There are a lot of terms of different types of science fiction and fantasy and people can get quite pedantic about these different sub-genres and exactly how to define them. Off the top of my head there is cyberpunk, hard science fiction, military science fiction and sword and sorcery. A common example is Star Wars which it is rightly pointed out is actually a fantasy work and not real science-fiction at all. This is why you get the more specific “hard science fiction” so as to avoid comparisons with stories that are merely adventures in outer space. Although I don’t often get into this, there are important distinctions that need to be made though people reading merely for enjoyment don’t much need to bother about sub-genres.
This post is not really about the though genre but about works set in outer space specifically and what is often a lack of imagination I have observed in many works within the genre. This is related to outer space merely being a substitute for the ocean and the planets being substitutes for the earth’s different climate regions.
As I’ve already mentioned Star Wars, this is a great place to start as it is the most obvious. Think of the most well-known planets in the original trilogy. There is Tatooine (desert), Hoth (polar) and Endor (forest). Even Coruscant as a planet is entirely urban and Naboo is basically a planet-sized Italy with a weird race of water rabbits. All these regions exist on our own Earth and often on the same continent. Australia alone has temperate, polar and tropical regions. Outside of the fantasy of space ships and lasers, there is no real reason to have any of these places on a different planet.
Further in Star Wars we also have the example of outer space as an ocean and spaceships being a substitute for a navy. Naval ship types are often used such as frigates, corvettes and destroyers. Even submarines are somewhat represented with vessels capable of cloaking. They also use similar ranks and designations and naval language. I am not saying there is anything wrong with this as it makes sense but just pointing out that outer space is essentially a substitute ocean in fictional terms.
If this was just Star Wars, it would be one thing but it is many more. Even the great Dune (which certainly influenced Star Wars) is set on a planet entirely covered by desert. The meat of the story could have been told without any science-fiction elements at all as a fantasy set in a desert. I have watched little of Star Trek over the years but my memories of the visits to different planets are the same. They always go to a place that seems to be entirely made up of one climate region and no others.
The Mass Effect video game series allowed limited exploration of different planets throughout the galaxy. The player couldn’t land on any planet but the ones they could were almost always limited to an area that could be found somewhere on earth. A few of the planets were more inventive and managed to come across as genuinely alien but more often than not they looked no different to places found on Earth. I should be forgiving of the developers here as the game did have to put some limitations on the scope or there would never have been a game in the first place. But it would have been nice to see some planets that looked like genuine analogues to earth with diverse but still decidedly alien environments.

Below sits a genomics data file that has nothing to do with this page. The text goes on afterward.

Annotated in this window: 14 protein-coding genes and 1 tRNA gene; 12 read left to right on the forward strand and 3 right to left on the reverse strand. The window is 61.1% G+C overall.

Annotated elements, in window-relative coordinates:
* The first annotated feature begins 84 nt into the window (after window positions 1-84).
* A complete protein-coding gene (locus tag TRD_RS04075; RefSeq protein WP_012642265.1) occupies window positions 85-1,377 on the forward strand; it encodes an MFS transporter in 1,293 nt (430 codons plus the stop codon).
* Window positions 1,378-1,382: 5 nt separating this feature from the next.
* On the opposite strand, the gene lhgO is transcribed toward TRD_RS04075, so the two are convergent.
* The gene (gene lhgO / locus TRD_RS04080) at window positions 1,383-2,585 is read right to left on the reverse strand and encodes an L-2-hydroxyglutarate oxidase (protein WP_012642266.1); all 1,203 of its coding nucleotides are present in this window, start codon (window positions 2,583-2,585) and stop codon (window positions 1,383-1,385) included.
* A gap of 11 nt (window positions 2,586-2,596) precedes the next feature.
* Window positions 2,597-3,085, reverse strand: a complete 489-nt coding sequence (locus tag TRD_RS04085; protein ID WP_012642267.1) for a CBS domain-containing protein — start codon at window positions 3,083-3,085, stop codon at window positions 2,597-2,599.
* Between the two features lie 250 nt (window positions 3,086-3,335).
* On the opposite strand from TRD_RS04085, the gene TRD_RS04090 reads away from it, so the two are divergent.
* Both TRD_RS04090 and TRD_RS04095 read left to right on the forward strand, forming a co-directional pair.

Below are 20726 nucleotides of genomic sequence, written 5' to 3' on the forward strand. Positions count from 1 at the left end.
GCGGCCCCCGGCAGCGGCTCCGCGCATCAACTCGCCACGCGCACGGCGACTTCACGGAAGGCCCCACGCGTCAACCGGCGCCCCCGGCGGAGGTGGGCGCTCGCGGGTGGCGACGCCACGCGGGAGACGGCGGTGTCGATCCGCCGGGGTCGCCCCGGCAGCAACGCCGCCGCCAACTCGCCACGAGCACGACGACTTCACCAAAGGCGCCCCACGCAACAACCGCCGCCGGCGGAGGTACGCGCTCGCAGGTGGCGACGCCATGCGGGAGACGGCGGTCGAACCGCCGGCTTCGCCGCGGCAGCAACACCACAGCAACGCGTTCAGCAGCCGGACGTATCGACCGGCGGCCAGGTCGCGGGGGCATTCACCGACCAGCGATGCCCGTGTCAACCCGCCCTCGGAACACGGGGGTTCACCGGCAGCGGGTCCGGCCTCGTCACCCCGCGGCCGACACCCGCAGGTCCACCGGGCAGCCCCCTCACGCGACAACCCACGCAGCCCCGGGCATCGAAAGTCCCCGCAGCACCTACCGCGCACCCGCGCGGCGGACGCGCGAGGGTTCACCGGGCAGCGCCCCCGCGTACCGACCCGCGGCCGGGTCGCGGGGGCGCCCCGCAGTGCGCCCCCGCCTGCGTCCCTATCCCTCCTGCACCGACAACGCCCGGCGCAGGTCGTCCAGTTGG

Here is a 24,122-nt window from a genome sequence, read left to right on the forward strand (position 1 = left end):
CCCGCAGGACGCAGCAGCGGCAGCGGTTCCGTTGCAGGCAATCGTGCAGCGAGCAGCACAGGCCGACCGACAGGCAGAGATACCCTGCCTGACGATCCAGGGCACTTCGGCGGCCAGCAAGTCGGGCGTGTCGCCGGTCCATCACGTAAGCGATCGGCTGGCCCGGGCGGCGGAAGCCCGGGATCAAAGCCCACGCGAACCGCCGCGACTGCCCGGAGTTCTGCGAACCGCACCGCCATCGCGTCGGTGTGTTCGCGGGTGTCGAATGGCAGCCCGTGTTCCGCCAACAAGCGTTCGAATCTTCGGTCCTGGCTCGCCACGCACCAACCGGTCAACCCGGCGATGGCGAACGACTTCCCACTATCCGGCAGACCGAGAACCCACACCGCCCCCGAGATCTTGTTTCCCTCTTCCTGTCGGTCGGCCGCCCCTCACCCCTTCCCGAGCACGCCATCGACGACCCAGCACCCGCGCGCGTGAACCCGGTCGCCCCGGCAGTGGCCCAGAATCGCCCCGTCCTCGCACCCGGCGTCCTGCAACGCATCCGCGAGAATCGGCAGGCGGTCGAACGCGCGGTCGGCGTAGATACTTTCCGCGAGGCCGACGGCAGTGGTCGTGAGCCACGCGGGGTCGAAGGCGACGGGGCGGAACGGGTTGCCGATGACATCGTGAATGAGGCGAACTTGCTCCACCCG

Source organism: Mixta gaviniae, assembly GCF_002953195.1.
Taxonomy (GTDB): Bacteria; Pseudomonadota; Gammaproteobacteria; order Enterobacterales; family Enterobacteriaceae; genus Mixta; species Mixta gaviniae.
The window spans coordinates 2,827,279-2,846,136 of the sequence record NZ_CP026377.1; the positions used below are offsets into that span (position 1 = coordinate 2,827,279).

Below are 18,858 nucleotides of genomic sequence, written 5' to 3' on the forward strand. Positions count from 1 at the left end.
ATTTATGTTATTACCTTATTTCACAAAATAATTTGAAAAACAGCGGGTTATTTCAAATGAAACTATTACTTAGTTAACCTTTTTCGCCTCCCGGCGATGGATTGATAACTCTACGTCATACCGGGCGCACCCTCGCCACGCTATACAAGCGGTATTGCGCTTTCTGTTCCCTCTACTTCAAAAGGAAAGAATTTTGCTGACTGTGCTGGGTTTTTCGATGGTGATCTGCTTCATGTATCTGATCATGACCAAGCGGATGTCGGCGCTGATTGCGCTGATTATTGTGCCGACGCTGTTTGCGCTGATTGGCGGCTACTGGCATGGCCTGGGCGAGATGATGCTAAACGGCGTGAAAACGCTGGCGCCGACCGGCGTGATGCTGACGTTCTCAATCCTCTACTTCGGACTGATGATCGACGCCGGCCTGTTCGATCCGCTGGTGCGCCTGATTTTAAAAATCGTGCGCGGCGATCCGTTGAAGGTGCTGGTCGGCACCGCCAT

This is not all the examples I could come up with and here are certainly exceptions with more thoughtful world building, but these examples are certainly some of the best known. What this means in practice is that outer space is a substitute for earth and as in the title — simply fantasy with a different wallpaper. I’m sure I’m far from the first to notice too.
I will end with a tangent about outer space in general. As more and more of the lies about our world are exposed, I am increasingly of the opinion that humans not only never will but never have ventured outside Earth. I am not sure that I would say they’ve never gone into outer space but only into low Earth orbit or whatever term you use for the upper atmosphere. I wouldn’t even be surprised to one day learn that no unmanned probes have ever left Earth and I certainly now doubt man has ever set foot on the moon. This doesn’t mean I claim to know what really happened but that it has not been repeated by the USA or any other capable nation with all the advances in technology since is quite enough for me without getting into the details.
Further still, the idea of aliens existing at all is something I’m even more inclined to doubt. Think only that if there were aliens, there is no reason why they should suddenly become a reality in more recent history. If they did exist and were capable of space travel, they could have come at any time in human history and we probably would have known about it. I am aware of the rationalisations for why this didn’t happen in franchises like Star Trek and Stargate but they don’t add up. So outer space and aliens even in hard science fiction are just more fantasies to me. A wallpaper.